Type of Document Dissertation Author Lockridge, Timothy Alan URN etd-04102012-182831 Title Beyond Invention: How Hackers Challenge Memory & Disrupt Delivery Degree PhD Department English Advisory Committee
Advisor Name Title George, Diana L. Committee Chair Evia, Carlos Committee Member Fowler, Shelli B. Committee Member Powell, Katrina M. Committee Member Selfe, Cynthia Committee Member Keywords
Date of Defense 2012-03-29 Availability unrestricted AbstractThis dissertation uses a case study of 2600: The Hacker Quarterly to consider how the practices of a hacker public might be theorized as a rhetorical activity. The project is contextualized within a history of hacking (building from a narrative that centers on Levy’s 1984 book Hackers) and within the arc of recent copyright legislation, specifically the Digital Millennium Copyright Act (DMCA) and the 2011-12 Stop Online Piracy Act (SOPA) debates. Within this framework, the dissertation examines how specific patterns and cases within 2600 might further our understanding of the rhetorical canons of memory and delivery and of dissent in digital spaces.
Specifically, the project presents three practices of memory at work in 2600: Aggregating, Fingerprinting, and Narrating. Drawing on the work of Collin Gifford Brooke and Mary Carruthers, among others, the dissertation examines how texts printed in 2600 present memory not as an inert technology but rather as a practice and a pedagogy—a response to the increasing commercialization of technology. The dissertation then uses Jim Porter’s techne of digital delivery to analyze three specific moments in 2600’s history (the 1985 U.S. Government raid on New Jersey hackers, the E911 lawsuit, and the DeCSS narrative), illustrating how our spaces of textual production have become increasingly regulated and commercialized and considering how that regulation/commercialization affects our understanding of ownership, circulation, and the public sphere.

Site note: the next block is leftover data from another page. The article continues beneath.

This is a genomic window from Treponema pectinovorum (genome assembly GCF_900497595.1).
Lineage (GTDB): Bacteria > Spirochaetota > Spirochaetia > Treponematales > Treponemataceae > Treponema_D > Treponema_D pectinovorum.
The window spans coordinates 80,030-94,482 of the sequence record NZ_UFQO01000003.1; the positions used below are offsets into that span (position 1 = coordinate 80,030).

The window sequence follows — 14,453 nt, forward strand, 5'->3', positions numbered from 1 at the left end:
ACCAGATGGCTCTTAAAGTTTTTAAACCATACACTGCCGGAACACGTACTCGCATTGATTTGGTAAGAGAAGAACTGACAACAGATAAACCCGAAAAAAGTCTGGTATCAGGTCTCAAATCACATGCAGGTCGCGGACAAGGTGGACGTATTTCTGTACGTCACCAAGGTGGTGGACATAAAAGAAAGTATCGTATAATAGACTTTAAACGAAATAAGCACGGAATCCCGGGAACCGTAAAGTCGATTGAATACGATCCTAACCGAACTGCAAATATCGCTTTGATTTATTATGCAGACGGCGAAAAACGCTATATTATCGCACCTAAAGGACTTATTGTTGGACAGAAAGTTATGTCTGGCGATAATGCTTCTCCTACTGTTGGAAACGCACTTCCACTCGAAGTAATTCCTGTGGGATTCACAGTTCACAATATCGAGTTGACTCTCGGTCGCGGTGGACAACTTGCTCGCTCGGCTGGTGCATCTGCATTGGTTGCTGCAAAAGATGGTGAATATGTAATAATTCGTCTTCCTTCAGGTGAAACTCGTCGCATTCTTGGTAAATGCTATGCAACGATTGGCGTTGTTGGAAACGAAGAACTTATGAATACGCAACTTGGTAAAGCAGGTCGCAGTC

Building on Michel de Cereteau’s concept of strategies and tactics and Michael Warner’s theory of (counter)publics, the dissertation ultimately argues that a history of hacker publics offers one way to reconceptualize and reintegrate theories and technologies of digital circulation into our scholarly work and curricular goals.
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